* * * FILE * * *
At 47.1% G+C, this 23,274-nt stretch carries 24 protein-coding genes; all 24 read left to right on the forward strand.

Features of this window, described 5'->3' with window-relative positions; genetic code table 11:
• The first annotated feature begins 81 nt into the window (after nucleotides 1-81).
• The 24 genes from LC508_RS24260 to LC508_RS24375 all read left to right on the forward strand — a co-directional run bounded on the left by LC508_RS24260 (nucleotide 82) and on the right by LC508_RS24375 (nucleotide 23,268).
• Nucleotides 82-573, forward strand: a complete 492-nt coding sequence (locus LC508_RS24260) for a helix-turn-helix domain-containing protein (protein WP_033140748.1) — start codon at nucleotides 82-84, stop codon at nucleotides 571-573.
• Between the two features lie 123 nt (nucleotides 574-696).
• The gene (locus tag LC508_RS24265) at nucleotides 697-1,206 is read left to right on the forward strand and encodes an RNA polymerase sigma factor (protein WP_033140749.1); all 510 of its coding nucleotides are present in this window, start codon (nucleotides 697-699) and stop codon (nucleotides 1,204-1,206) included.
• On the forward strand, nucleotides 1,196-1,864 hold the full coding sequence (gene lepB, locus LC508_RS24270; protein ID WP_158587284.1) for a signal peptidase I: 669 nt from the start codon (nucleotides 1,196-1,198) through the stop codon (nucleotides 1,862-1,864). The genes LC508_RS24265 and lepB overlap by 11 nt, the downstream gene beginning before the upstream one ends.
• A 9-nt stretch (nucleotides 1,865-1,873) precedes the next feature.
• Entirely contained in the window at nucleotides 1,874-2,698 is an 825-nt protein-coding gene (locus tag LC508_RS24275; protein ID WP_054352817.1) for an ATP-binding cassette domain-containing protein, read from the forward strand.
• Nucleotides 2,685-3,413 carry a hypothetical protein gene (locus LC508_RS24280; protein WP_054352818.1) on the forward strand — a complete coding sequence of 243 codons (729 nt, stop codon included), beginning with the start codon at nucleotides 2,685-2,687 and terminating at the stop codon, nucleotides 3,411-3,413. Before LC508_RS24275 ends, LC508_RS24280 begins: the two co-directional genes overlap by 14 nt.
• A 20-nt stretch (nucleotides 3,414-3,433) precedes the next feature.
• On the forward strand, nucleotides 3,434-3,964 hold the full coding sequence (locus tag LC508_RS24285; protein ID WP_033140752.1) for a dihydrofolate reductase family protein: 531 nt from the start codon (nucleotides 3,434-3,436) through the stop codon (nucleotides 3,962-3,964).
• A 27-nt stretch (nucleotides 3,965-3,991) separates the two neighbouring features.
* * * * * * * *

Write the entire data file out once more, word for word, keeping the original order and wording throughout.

At 47.1% G+C, this 23,274-nt stretch carries 24 protein-coding genes; all 24 read left to right on the forward strand.

Features of this window, described 5'->3' with window-relative positions; genetic code table 11:
• The first annotated feature begins 81 nt into the window (after nucleotides 1-81).
• The 24 genes from LC508_RS24260 to LC508_RS24375 all read left to right on the forward strand — a co-directional run bounded on the left by LC508_RS24260 (nucleotide 82) and on the right by LC508_RS24375 (nucleotide 23,268).
• Nucleotides 82-573, forward strand: a complete 492-nt coding sequence (locus LC508_RS24260) for a helix-turn-helix domain-containing protein (protein WP_033140748.1) — start codon at nucleotides 82-84, stop codon at nucleotides 571-573.
• Between the two features lie 123 nt (nucleotides 574-696).
• The gene (locus tag LC508_RS24265) at nucleotides 697-1,206 is read left to right on the forward strand and encodes an RNA polymerase sigma factor (protein WP_033140749.1); all 510 of its coding nucleotides are present in this window, start codon (nucleotides 697-699) and stop codon (nucleotides 1,204-1,206) included.
• On the forward strand, nucleotides 1,196-1,864 hold the full coding sequence (gene lepB, locus LC508_RS24270; protein ID WP_158587284.1) for a signal peptidase I: 669 nt from the start codon (nucleotides 1,196-1,198) through the stop codon (nucleotides 1,862-1,864). The genes LC508_RS24265 and lepB overlap by 11 nt, the downstream gene beginning before the upstream one ends.
• A 9-nt stretch (nucleotides 1,865-1,873) precedes the next feature.
• Entirely contained in the window at nucleotides 1,874-2,698 is an 825-nt protein-coding gene (locus tag LC508_RS24275; protein ID WP_054352817.1) for an ATP-binding cassette domain-containing protein, read from the forward strand.
• Nucleotides 2,685-3,413 carry a hypothetical protein gene (locus LC508_RS24280; protein WP_054352818.1) on the forward strand — a complete coding sequence of 243 codons (729 nt, stop codon included), beginning with the start codon at nucleotides 2,685-2,687 and terminating at the stop codon, nucleotides 3,411-3,413. Before LC508_RS24275 ends, LC508_RS24280 begins: the two co-directional genes overlap by 14 nt.
• A 20-nt stretch (nucleotides 3,414-3,433) precedes the next feature.
• On the forward strand, nucleotides 3,434-3,964 hold the full coding sequence (locus tag LC508_RS24285; protein ID WP_033140752.1) for a dihydrofolate reductase family protein: 531 nt from the start codon (nucleotides 3,434-3,436) through the stop codon (nucleotides 3,962-3,964).
• A 27-nt stretch (nucleotides 3,965-3,991) separates the two neighbouring features.